Grab a friend and enjoy with a cup of coffee or tea.
It’s time to invite a friend over, your neighbor or that special someone who you’re long overdue on catching up with! Whip up a batch of these soft and scrumptious Paleo Lemon Poppy Seed Cookies, serve with a cup of tea or coffee and let the conversations roll. Enjoy!
If you’re looking for a lemon-y treat that’s made with a gluten-free flour instead of cassava flour, I recommend giving our Gluten-Free Lemon Shortbread Cookies a try! For something totally different, our No-Bake Lemon Cheesecake also makes for an ever-so tasty dessert.
- 1/2 cup coconut oil, softened (may substitute unsalted butter)
- 2/3 cup maple sugar (may sub coconut sugar or organic cane sugar)
- 1/4 cup coconut milk (canned or carton)
- 1 whole egg
- 1 tsp. pure vanilla extract (such as Simply Organic)
- 2 Tbsp. lemon juice
- 1 tsp. lemon zest
- 1 1/3 cup cassava flour
- 1 tsp. baking soda
- 1/2 tsp. sea salt
- 1 Tbsp. poppy seeds (such as Simply Organic)
- Optional sliced almonds for topping (omit for nut-free)
Optional Lemon Glaze:
- Preheat oven to 350°F.
- Using a stand or hand mixer, begin whipping together the coconut oil with the sugar and milk. Gradually increase speed to high and whip for about 2 minutes. Once the mixture is well combined (it will be a little chunky), turn mixer to lowest setting and add in the egg, vanilla, lemon juice and lemon zest and mix the batter together. Turn up the speed a bit and continue to mix until combined.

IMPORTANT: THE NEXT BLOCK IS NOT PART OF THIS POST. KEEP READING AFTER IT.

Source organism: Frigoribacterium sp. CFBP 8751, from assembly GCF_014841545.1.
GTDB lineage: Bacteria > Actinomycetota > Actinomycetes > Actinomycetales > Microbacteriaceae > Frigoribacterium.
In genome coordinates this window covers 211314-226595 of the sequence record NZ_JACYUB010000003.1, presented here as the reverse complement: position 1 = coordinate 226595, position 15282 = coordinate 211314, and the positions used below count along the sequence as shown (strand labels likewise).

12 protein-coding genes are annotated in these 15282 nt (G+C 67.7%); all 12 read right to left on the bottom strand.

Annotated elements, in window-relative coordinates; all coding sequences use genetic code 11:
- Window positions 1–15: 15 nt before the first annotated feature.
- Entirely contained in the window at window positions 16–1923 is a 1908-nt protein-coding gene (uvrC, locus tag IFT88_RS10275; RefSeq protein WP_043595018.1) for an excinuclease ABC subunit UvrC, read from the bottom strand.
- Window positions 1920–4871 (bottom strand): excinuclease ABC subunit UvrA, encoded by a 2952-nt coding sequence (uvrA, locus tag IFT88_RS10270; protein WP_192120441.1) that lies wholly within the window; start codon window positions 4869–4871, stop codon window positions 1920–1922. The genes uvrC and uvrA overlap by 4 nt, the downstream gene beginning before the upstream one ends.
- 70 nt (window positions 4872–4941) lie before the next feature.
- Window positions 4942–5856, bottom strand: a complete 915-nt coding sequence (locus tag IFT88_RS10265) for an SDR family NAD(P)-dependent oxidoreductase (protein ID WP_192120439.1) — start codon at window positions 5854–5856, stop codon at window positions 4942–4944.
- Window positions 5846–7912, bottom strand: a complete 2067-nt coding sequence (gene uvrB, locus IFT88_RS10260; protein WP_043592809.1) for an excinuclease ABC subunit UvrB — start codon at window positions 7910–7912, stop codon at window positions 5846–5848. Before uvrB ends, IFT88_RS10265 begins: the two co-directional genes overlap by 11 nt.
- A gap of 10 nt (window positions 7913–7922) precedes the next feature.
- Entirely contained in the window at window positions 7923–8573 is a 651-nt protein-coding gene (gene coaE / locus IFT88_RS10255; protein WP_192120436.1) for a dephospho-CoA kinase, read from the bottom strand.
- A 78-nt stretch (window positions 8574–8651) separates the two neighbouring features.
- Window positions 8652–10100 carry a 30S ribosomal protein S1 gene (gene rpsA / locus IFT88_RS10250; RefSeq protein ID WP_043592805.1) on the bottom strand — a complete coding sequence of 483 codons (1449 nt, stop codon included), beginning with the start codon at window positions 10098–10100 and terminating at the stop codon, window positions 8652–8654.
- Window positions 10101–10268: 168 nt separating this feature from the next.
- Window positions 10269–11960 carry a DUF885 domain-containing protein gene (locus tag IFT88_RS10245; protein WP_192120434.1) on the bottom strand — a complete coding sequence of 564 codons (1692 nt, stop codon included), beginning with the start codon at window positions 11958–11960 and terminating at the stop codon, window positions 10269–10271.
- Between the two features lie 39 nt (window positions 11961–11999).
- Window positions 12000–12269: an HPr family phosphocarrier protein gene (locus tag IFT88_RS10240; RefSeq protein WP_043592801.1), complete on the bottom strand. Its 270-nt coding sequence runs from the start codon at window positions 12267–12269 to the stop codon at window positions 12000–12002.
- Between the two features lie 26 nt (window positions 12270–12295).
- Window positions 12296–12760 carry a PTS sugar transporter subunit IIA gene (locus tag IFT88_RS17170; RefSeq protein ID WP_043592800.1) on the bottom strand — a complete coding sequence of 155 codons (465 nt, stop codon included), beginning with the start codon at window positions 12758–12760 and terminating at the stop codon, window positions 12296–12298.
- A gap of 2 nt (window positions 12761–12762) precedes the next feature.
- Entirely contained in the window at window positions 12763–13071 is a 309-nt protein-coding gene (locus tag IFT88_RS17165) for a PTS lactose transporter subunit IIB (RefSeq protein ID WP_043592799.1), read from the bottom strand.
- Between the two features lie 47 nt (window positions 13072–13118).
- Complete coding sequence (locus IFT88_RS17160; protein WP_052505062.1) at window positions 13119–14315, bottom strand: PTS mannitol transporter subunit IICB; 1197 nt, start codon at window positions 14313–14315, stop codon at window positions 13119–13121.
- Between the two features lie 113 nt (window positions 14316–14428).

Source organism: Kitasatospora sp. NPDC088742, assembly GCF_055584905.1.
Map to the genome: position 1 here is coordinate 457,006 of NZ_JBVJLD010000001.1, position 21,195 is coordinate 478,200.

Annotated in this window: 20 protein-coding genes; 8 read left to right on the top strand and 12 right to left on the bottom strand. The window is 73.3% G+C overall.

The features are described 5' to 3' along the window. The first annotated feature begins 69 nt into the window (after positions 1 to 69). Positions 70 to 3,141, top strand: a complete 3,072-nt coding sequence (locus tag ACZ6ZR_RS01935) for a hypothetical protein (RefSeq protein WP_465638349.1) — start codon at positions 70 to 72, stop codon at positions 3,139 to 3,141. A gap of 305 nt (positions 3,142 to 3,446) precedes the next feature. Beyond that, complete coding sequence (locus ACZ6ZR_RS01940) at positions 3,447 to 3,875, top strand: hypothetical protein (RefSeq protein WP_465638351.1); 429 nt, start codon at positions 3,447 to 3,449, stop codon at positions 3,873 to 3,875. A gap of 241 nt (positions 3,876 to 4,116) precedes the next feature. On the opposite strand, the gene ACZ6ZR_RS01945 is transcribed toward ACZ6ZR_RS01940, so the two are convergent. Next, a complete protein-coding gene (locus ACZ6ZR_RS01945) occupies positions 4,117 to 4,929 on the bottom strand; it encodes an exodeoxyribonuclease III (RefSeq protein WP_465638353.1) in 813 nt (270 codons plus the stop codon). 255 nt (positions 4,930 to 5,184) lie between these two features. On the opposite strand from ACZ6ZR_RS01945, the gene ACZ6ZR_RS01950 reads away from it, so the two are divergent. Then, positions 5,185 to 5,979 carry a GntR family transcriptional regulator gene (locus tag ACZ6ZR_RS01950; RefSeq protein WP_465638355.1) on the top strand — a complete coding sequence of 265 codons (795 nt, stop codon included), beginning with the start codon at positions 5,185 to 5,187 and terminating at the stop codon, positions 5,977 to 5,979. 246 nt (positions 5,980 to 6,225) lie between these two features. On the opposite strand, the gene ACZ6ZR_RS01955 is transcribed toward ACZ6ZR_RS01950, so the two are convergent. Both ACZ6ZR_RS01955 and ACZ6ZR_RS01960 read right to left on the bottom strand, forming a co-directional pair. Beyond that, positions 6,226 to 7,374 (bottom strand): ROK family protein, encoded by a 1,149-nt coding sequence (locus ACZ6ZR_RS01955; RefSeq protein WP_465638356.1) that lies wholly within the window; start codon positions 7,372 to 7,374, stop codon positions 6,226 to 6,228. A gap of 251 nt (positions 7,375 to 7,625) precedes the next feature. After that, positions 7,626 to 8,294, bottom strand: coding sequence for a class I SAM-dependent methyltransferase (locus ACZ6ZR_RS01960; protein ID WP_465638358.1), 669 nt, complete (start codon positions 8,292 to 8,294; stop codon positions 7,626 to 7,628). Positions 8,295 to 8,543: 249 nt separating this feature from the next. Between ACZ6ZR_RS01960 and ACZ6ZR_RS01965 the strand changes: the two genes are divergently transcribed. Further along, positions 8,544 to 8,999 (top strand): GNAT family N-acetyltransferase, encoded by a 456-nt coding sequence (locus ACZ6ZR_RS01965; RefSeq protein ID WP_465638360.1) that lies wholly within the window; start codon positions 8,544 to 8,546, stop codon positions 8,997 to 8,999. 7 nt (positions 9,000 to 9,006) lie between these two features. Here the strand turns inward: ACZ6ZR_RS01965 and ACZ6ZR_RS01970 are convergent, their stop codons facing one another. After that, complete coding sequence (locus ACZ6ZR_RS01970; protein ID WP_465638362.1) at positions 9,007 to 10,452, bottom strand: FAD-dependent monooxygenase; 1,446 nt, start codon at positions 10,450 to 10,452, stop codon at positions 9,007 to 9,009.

- With the mixer off, add the dry ingredients including cassava flour, baking soda, sea salt and poppy seeds to the bowl and begin mixing the wet and dry ingredients together on low.
- Using a tablespoon or small cookie scoop, scoop each cookie onto a parchment-lined baking sheet about 1 inch apart (they will not spread much). Gently press the top of each cookie to flatten.
- Bake in the oven for 10-12 minutes or until edges of cookies are slightly golden brown.
- Let the cookies cool completely. They will be delicate when hot.
- To make the optional glaze: In a small bowl, combine powdered sugar and coconut milk (start with 2 tsp.) and stir well. Then add in the lemon juice, zest and vanilla and continue to stir until nice and smooth. Add additional powdered sugar if too runny (1 Tbsp. at a time) or additional coconut milk if it’s too thick (1 tsp. at a time).
- Once cookies are completely cooled, drizzle with optional glaze and top with lemon zest and sliced almonds.
These cookies are best stored in an airtight container in the fridge.
- Serving Size: 1 cooking with glaze
- Calories: 120
- Sugar: 8 g
- Sodium: 125 mg
- Fat: 6 g
- Carbohydrates: 15 g
- Fiber: 1 g
- Protein: 0 g